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Post Malone Turns Vices Into Pure Synth-Pop in ‘Austin’: Album Review



With “Austin,” Put up Malone has lastly gone full pop star — versus partial “Rockstar,” or hip-hop-adjacent star, or the rest he may’ve beforehand represented or flirted with. The Put up Malone we hear right here would have been laborious to think about a couple of albums in the past, when he was using visitor rappers by the boatload (there are none on the brand new report) and embracing entice sounds (additionally just about now absent). If he was going to show himself from a part-time rapper into one thing else, you might need guessed he’d turn into a rock dude, like Machine Gun Kelly. However no. “Austin” is his bid to make one thing so unabashedly pop that it’s virtually a cousin to the ‘80s-inflected music Harry Styles has been making lately … with some wrinkles, obviously, that make this “Posty’s Home.”

What units it aside from that firm is how almost each catchy, singalong track, among the many 18 right here, has Getting Wasted as both a main or secondary theme. Past the Kinds comparability, you may hear echoes of the Weeknd in how Malone is ready to combine a light-weight really feel with descriptions of decadence — though, listening to this album, even the Weeknd may step up and say: “Dude, maybe you need to feel your face a little more often.”

This lyrical concern isn’t precisely new territory for Malone. He’s been constructing a complete catalog round it, most just lately with final 12 months’s “Twelve Carat Toothache,” a largely miserable however fascinating challenge during which he sang flagrantly about bottoming out, or coming near it. That final album was so downbeat in its confessional substance-abuse themes that it got here near feeling like Posty was daring {the marketplace} to just accept it by itself phrases as a celebrity downer. (A cheerful outlier single, “I Like You,” with Doja Cat, boosted “Toothache’s” fortunes, however that track appeared thrown onto the in any other case self-loathing album virtually as a gag.)

“Austin” is a a lot, a lot, way more overtly business report; there aren’t many tunes among the many 13 that you may’t think about sounding simply fantastic on Prime 40 radio. variety of the songs begin out with acoustic strumming, as if to betray their origins as bed room folkie demos, earlier than virtually with out exception they shortly flip into synth-pop bops. So a part of the album’s better mass palatability than its predecessor has to do with “Austin’s” plethora of hooks and canny manufacturing, which depend as virtually mercenary of their radio-friendliness, thanks clearly largely to the assistance of two of the highest co-writer-producers within the enterprise, Andrew Watt and Louis Bell (and, on two tracks, Max Martin and Rami Yacoub). However a part of it’s simply Malone having reverted again to a spot of having the ability to write candidly about his love of getting fucked up with out sounding like he’s about to die.

It’s laborious to say whether or not it’s a very good factor or an unhealthy factor that the singer has introduced himself to such a spot of acceptance about his unhealthy habits that he was capable of make such a comparatively upbeat and infectious album about them once more with out truly altering his methods. “Twelve Carat Toothache” gave the impression of the start of knowledge, whereas “Austin” is form of a combination of self-realization and denial. However he’s nonetheless a very attention-grabbing songwriter — always realizing and proudly owning himself, arising with some LOL lyrics at his personal expense, exploring the tensions between hedonism and, nicely, realizing at the least a little higher. The truth that he’s now squeezing all these morally ambiguous autobiographical asides into excellent pop shells makes the album an intriguing pleasure, even when Posty is never presenting himself as upstanding.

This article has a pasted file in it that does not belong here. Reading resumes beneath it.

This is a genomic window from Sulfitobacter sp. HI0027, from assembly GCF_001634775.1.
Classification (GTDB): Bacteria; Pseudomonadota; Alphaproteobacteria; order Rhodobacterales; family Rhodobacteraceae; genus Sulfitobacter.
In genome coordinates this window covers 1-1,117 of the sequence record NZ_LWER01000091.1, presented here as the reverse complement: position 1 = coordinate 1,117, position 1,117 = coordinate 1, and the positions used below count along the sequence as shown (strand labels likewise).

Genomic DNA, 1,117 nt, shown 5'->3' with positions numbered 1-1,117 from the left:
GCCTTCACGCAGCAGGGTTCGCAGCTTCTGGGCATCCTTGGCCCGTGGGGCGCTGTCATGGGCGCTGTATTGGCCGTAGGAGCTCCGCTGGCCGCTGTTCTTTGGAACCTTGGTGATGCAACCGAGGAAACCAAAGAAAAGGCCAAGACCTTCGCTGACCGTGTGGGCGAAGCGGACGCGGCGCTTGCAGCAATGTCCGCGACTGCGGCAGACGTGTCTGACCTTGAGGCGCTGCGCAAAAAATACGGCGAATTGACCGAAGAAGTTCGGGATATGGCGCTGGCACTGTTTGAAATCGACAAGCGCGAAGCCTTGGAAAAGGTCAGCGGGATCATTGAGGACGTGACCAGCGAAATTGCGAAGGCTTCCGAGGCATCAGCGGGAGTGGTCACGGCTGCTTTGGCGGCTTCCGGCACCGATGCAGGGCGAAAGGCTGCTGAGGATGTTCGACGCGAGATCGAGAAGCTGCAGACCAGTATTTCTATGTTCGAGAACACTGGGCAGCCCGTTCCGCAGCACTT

As in, he’s actually not standing up when, in “Mourning,” he sings, “Throwing up is easy / And who put on the Commodores / That’s a nice tile floor / Wish I got to know you more.” (The track is known as “Mourning” as a result of the dawn “is killing my buzz.”) The album virtually performs out as an prolonged romantic triangle between Put up Malone, his lady and his smokes/drinks/no matter. “Took my cigarettes and flushed ‘em down the drain / OK, OK, I’m lying,” he sings within the closing “Laugh It Off.” That quiet finale is a breakup track that expresses some unhappiness in letting us know the cigs gained out, however not a lot melancholy that you simply’d stroll away with any expectation that the following album will probably be his 12-stop report.

It feels like sobering stuff on paper. However on report, plenty of these songs play out as breezily as Kinds’ “As It Was.” It’s a report that’s in fixed battle with itself, utilizing candor and humor as a self-conscious type of denial, perhaps; the easygoing infectiousness of the music all the time is reassuring us that there’s nothing to fret about amid all this conspicuous consumption. Maybe sometime he’ll write an album about cleansing up his methods, and this album will probably be remembered as an attention-grabbing stepping stone alongside the best way, or perhaps he’ll trod the subject material of his ambivalent angle towards his personal vices indefinitely, to diminishing impact. However with some actual pop maestros on the helm of “Post” — and perhaps it’s time to incorporate Malone himself beneath that description — it does go down straightforward.

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